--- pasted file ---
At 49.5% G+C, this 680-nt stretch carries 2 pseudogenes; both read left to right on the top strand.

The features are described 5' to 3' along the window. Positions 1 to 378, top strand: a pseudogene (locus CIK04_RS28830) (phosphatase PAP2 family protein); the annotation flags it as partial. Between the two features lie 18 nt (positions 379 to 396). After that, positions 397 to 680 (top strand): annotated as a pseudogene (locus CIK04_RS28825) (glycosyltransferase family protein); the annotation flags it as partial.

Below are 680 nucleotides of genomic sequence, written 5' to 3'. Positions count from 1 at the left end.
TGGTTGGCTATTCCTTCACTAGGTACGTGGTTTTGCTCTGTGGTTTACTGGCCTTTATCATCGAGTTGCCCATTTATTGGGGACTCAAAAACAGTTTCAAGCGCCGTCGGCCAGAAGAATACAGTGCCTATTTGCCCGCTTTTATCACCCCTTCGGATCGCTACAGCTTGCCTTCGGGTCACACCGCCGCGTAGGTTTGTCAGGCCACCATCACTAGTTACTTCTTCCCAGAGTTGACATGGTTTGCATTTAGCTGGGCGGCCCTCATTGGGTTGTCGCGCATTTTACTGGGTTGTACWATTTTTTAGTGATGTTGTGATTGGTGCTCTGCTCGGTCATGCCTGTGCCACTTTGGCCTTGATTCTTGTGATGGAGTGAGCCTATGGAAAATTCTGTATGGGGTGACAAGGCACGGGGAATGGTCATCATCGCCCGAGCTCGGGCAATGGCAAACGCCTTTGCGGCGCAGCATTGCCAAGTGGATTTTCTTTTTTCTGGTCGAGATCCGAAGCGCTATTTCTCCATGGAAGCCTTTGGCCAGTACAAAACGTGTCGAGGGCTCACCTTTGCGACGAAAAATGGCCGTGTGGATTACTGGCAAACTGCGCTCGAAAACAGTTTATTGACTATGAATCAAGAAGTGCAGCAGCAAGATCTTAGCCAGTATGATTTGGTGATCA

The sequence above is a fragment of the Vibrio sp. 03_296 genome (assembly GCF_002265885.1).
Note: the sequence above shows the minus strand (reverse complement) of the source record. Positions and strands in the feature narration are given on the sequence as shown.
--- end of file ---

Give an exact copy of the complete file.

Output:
At 49.5% G+C, this 680-nt stretch carries 2 pseudogenes; both read left to right on the top strand.

The features are described 5' to 3' along the window. Positions 1 to 378, top strand: a pseudogene (locus CIK04_RS28830) (phosphatase PAP2 family protein); the annotation flags it as partial. Between the two features lie 18 nt (positions 379 to 396). After that, positions 397 to 680 (top strand): annotated as a pseudogene (locus CIK04_RS28825) (glycosyltransferase family protein); the annotation flags it as partial.

Below are 680 nucleotides of genomic sequence, written 5' to 3'. Positions count from 1 at the left end.
TGGTTGGCTATTCCTTCACTAGGTACGTGGTTTTGCTCTGTGGTTTACTGGCCTTTATCATCGAGTTGCCCATTTATTGGGGACTCAAAAACAGTTTCAAGCGCCGTCGGCCAGAAGAATACAGTGCCTATTTGCCCGCTTTTATCACCCCTTCGGATCGCTACAGCTTGCCTTCGGGTCACACCGCCGCGTAGGTTTGTCAGGCCACCATCACTAGTTACTTCTTCCCAGAGTTGACATGGTTTGCATTTAGCTGGGCGGCCCTCATTGGGTTGTCGCGCATTTTACTGGGTTGTACWATTTTTTAGTGATGTTGTGATTGGTGCTCTGCTCGGTCATGCCTGTGCCACTTTGGCCTTGATTCTTGTGATGGAGTGAGCCTATGGAAAATTCTGTATGGGGTGACAAGGCACGGGGAATGGTCATCATCGCCCGAGCTCGGGCAATGGCAAACGCCTTTGCGGCGCAGCATTGCCAAGTGGATTTTCTTTTTTCTGGTCGAGATCCGAAGCGCTATTTCTCCATGGAAGCCTTTGGCCAGTACAAAACGTGTCGAGGGCTCACCTTTGCGACGAAAAATGGCCGTGTGGATTACTGGCAAACTGCGCTCGAAAACAGTTTATTGACTATGAATCAAGAAGTGCAGCAGCAAGATCTTAGCCAGTATGATTTGGTGATCA

The sequence above is a fragment of the Vibrio sp. 03_296 genome (assembly GCF_002265885.1).
Note: the sequence above shows the minus strand (reverse complement) of the source record. Positions and strands in the feature narration are given on the sequence as shown.